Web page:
JR - drafting of the manuscript, acquisition and analysis of data, interpretation of data. MK - drafting of the manuscript, analysis and interpretation of data. FR - drafting of the manuscript, analysis and interpretation of data. NA- acquisition of data, revising the manuscript critically for important intellectual content. FA - acquisition of data, revising the manuscript critically for important intellectual content. FS - revising the manuscript critically for important intellectual content. TF - drafting of the manuscript, revising the manuscript critically for important intellectual content. PE - acquisition of data, revising the manuscript critically for important intellectual content. TT - acquisition of data, revising the manuscript critically for important intellectual content. LF - acquisition of data, revising the manuscript critically for important intellectual content. BM - interpretation of data, revising the manuscript critically for important intellectual content. HK – drafting of the manuscript, final approval of the manuscript submitted. SB - drafting of the manuscript, conception and design, analysis and interpretation of data. All authors read and approved the manuscript.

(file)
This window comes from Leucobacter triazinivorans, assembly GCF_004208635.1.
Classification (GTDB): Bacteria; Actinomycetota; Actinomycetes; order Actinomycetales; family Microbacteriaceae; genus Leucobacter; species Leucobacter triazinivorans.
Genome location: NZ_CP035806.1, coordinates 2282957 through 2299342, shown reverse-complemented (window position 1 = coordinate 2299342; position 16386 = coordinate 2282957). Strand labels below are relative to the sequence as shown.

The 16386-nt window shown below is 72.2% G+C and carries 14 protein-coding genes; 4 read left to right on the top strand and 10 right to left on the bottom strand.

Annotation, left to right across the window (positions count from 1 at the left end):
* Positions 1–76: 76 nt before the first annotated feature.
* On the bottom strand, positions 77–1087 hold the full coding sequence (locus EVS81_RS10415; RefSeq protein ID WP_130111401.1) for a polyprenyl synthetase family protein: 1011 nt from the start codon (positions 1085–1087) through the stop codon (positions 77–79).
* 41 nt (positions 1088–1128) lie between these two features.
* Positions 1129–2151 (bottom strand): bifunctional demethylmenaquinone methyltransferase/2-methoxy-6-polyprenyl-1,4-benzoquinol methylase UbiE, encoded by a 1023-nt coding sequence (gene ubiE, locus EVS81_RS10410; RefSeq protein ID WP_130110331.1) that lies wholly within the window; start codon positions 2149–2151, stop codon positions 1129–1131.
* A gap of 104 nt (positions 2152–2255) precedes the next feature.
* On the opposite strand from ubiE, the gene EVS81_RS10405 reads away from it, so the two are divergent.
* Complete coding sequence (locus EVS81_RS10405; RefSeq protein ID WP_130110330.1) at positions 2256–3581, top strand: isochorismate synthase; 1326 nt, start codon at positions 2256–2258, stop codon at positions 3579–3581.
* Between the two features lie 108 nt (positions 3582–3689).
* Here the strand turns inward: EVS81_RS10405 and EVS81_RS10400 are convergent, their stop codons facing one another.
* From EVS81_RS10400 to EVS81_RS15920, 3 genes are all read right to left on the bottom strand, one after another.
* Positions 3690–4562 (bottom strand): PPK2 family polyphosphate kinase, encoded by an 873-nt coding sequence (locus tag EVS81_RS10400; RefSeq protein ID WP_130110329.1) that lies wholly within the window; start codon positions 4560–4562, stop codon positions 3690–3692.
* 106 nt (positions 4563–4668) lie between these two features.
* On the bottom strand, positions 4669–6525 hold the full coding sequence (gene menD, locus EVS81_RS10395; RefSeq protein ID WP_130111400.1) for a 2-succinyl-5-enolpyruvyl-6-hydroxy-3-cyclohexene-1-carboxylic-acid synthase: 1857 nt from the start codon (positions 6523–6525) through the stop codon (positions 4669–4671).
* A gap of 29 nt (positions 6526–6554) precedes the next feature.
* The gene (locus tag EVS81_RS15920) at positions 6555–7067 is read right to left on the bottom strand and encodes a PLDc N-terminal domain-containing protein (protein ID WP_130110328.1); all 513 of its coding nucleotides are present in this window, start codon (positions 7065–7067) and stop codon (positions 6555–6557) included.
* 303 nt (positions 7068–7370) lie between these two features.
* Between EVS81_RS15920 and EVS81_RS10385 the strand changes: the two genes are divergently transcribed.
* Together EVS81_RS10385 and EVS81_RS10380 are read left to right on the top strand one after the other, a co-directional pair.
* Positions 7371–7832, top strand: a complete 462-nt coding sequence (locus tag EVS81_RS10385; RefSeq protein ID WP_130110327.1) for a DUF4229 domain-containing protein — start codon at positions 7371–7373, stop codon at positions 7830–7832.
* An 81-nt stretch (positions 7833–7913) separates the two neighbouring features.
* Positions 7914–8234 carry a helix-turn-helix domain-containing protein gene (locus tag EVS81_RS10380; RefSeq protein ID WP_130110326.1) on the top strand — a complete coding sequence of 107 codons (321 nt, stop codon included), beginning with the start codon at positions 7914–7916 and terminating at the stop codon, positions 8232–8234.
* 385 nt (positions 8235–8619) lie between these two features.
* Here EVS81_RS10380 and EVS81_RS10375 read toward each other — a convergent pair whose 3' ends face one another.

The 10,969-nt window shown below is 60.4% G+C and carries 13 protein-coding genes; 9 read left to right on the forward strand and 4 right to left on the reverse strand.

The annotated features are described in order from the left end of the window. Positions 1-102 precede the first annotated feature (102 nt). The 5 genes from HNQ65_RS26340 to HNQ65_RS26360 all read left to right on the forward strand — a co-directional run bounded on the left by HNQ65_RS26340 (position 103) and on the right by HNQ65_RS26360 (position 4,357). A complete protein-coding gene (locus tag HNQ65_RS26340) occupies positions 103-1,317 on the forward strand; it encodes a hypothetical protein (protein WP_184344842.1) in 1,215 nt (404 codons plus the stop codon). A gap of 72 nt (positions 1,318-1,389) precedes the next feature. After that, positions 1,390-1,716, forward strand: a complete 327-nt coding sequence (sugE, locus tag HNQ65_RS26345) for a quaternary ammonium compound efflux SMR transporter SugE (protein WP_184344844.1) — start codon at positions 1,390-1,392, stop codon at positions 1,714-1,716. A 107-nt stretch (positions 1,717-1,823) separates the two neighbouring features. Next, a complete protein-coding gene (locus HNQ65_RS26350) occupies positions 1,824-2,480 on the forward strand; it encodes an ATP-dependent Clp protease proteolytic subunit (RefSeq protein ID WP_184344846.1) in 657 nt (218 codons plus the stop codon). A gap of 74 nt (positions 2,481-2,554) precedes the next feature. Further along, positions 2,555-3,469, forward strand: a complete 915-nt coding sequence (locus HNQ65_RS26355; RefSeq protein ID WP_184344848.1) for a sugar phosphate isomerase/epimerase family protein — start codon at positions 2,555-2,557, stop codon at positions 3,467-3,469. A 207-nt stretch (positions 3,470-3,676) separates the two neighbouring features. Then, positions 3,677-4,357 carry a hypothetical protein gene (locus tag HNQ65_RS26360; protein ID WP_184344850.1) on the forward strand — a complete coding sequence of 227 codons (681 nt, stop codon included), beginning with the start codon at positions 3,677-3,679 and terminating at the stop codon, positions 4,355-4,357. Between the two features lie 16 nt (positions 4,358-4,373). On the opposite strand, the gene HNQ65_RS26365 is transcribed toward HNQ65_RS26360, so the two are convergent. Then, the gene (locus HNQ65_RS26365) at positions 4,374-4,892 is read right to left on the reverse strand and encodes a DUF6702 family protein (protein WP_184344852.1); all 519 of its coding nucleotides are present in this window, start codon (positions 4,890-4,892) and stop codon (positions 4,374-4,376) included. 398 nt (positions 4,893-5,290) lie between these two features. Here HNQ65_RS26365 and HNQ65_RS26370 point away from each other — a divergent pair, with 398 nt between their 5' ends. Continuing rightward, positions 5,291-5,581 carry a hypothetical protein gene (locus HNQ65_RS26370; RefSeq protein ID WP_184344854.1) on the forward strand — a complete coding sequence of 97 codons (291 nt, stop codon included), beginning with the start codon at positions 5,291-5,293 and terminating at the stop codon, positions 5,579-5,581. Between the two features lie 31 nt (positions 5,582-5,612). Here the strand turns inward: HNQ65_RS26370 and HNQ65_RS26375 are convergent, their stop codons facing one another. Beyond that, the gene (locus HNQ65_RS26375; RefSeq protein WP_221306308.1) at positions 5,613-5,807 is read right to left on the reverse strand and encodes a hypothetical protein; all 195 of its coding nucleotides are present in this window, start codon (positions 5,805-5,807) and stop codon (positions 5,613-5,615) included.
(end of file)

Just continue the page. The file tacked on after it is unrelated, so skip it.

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Authors’ Affiliations

(1)
Department of Cardiology, University of Heidelberg
(2)
DZHK (German Centre for Cardiovascular Research), partner site
(3)
Department of Cardiology, Angiology and Pneumology, University of Heidelberg